For some people, the whole issue is simply a matter of taking control of your spending by doing a realistic budget, making a commitment to only spend what you have and forming a plan to pay off debts. If you don’t know where to start with this, why not try our online Budget Builder?

For others, more specialist help is needed. If making even minimum payments on debts means you are struggling to put food on the table or shoes on your kids’ feet, then you really do need expert help. Free debt advice is available from StepChange and The National Debt Helpline, both can help you through the process and answer your questions.

While free services can give you good advice and get you back on your feet initially, seeing a private counsellor or psychotherapist in the long term will help you to address any mental health issues or long-lasting fears caused by your experience. You can use our advanced search tool to find a counsellor specialising in helping people with the emotional side of debt.

Whether you feel you need specialist help, or just a little self-discipline to get back on top of things, here are a few key principles that everyone should bear in mind.

  • Acknowledge debt may be a problem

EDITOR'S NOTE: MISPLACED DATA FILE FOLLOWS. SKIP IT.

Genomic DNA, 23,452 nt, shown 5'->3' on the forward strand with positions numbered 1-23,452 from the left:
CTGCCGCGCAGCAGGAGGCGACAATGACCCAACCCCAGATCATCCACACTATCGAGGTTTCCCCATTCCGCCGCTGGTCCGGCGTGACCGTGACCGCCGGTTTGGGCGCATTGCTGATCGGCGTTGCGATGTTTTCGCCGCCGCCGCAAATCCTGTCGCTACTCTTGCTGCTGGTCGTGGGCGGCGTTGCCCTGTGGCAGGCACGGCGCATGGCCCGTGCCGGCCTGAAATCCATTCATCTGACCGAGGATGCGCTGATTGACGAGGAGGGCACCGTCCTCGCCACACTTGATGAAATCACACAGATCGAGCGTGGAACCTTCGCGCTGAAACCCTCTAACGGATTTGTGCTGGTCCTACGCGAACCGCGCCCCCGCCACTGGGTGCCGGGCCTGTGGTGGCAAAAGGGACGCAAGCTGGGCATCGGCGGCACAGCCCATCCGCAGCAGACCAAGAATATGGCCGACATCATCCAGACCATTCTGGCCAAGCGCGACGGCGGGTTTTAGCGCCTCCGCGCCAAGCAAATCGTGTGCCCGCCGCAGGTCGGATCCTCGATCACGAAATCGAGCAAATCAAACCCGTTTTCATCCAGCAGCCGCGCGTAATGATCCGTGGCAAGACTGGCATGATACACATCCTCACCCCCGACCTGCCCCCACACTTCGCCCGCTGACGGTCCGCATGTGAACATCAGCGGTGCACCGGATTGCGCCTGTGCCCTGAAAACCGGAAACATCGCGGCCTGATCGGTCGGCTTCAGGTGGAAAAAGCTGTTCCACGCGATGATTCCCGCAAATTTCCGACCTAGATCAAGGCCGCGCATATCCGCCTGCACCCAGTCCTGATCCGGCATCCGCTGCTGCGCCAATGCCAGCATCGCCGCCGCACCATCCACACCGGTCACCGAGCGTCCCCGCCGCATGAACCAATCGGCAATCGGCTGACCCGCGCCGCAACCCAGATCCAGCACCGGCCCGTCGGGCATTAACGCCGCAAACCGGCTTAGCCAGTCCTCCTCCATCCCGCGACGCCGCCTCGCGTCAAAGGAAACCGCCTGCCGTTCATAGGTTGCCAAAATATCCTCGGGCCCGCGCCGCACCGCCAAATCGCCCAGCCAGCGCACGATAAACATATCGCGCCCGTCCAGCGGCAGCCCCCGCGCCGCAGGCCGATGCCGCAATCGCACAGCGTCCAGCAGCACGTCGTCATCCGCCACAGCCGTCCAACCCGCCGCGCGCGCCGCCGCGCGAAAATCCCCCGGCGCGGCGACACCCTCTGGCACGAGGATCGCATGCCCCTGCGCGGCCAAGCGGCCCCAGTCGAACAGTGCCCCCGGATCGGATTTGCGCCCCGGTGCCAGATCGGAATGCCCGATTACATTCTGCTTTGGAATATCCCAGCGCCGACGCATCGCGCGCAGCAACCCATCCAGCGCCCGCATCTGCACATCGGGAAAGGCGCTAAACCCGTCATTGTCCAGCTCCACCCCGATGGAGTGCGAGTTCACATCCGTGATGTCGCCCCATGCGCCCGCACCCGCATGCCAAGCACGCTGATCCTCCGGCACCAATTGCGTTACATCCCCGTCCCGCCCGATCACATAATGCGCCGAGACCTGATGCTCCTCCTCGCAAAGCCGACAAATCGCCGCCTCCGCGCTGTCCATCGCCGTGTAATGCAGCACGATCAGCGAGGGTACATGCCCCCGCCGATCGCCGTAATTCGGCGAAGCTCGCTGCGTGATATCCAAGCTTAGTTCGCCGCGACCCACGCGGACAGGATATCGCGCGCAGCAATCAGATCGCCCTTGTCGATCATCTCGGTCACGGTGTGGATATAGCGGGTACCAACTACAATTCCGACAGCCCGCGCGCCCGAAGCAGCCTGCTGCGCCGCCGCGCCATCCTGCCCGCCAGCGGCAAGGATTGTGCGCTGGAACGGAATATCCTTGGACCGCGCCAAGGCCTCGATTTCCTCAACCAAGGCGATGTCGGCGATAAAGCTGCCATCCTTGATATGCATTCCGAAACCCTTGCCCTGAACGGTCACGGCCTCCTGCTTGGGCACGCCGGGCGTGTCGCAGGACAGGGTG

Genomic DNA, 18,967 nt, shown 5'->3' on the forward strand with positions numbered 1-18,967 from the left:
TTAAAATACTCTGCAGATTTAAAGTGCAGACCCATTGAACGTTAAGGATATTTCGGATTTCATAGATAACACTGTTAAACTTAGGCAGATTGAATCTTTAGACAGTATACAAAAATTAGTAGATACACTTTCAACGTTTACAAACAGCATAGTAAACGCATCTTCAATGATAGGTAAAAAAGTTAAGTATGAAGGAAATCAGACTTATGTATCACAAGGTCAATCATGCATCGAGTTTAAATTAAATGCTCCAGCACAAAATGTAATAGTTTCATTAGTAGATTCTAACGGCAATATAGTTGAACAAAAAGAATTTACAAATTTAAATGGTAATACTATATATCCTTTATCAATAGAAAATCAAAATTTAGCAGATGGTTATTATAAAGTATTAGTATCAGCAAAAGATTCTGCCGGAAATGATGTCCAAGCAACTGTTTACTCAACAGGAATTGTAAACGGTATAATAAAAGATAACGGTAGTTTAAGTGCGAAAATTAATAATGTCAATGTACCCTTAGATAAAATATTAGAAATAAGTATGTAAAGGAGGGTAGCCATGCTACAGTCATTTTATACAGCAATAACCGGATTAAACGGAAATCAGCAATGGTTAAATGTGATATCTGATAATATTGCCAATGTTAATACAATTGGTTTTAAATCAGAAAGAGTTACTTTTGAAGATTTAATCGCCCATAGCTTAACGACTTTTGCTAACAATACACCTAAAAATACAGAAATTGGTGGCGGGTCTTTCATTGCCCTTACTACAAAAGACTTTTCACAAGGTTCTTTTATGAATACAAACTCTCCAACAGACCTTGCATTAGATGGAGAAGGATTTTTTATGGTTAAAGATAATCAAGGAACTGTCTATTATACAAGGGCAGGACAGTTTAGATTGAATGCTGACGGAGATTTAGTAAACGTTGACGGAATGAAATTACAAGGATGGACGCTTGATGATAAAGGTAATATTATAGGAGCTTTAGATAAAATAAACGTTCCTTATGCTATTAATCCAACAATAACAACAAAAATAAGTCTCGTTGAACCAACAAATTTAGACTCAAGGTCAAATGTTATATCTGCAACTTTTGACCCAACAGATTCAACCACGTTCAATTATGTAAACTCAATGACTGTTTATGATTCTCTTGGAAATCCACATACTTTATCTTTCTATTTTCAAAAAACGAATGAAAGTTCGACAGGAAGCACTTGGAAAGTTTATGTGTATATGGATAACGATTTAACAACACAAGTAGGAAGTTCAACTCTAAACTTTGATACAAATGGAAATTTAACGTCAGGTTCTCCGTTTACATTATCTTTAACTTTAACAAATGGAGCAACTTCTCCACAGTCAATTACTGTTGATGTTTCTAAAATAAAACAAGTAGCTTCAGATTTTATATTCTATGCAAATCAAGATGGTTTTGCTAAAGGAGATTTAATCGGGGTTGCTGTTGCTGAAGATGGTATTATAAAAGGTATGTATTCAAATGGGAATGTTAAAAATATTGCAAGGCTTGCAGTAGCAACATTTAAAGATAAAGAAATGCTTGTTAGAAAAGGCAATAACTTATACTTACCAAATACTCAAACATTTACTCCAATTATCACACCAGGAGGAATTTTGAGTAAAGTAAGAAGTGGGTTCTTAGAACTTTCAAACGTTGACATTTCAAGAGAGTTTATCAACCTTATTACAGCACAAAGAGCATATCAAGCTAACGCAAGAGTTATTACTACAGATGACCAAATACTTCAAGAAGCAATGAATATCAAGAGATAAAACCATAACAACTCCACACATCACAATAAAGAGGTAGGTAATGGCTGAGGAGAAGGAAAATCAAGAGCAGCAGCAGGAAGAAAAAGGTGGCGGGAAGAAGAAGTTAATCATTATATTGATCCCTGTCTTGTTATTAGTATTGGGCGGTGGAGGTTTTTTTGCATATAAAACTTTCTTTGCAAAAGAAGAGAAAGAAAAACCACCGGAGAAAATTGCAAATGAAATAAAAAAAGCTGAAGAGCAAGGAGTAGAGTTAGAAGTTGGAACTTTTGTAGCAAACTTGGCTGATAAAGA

Take a deep breath, look at your situation and be honest with yourself about difficulties your debts are causing. Don’t beat yourself up, but acknowledging why debt has become a problem can help you turn things around: maybe spending too freely, a loan with T&Cs you didn’t read fully, or just that life took an unexpected turn.

  • Communicate your problem

Hidden things seem to gain their own power and bringing them out into the open isn’t easy, but it does remove some of their hold on you. Your family and friends will likely have realised something isn’t quite right, and they’ll probably be relieved to know it can be fixed!

  • Start making changes immediately

Don’t put it off, start your plan today. Don’t get downhearted if everything’s not right immediately – we all make mistakes. Stick with it and you’ll soon notice a difference.

It’s an old expression but ‘look after the pennies and the pounds take care of themselves’ has a lot of truth. A great way to start transforming your spending habits is by embracing small, simple cutbacks here and there. Bus instead of driving? Fewer commuting coffees? Cheaper equivalents on the grocery shop? They can all add up.

  • Reward yourself

It’s important to celebrate not just your final goal, but along the way as you eliminate each debt. Have fun with it, as it can be amazingly satisfying to stop spending and gain control of your finances instead!

The Money Charity is the UK’s financial capability charity. Their vision is for everyone to be on top of their money as a part of everyday life. They empower people across the UK to build the skills, knowledge, attitudes and behaviours to make the most of their money throughout their lives.

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Written by Becky Banham
Becky is Brand and Social Strategist for Happiful and a writer for Counselling Directory.
Written by Becky Banham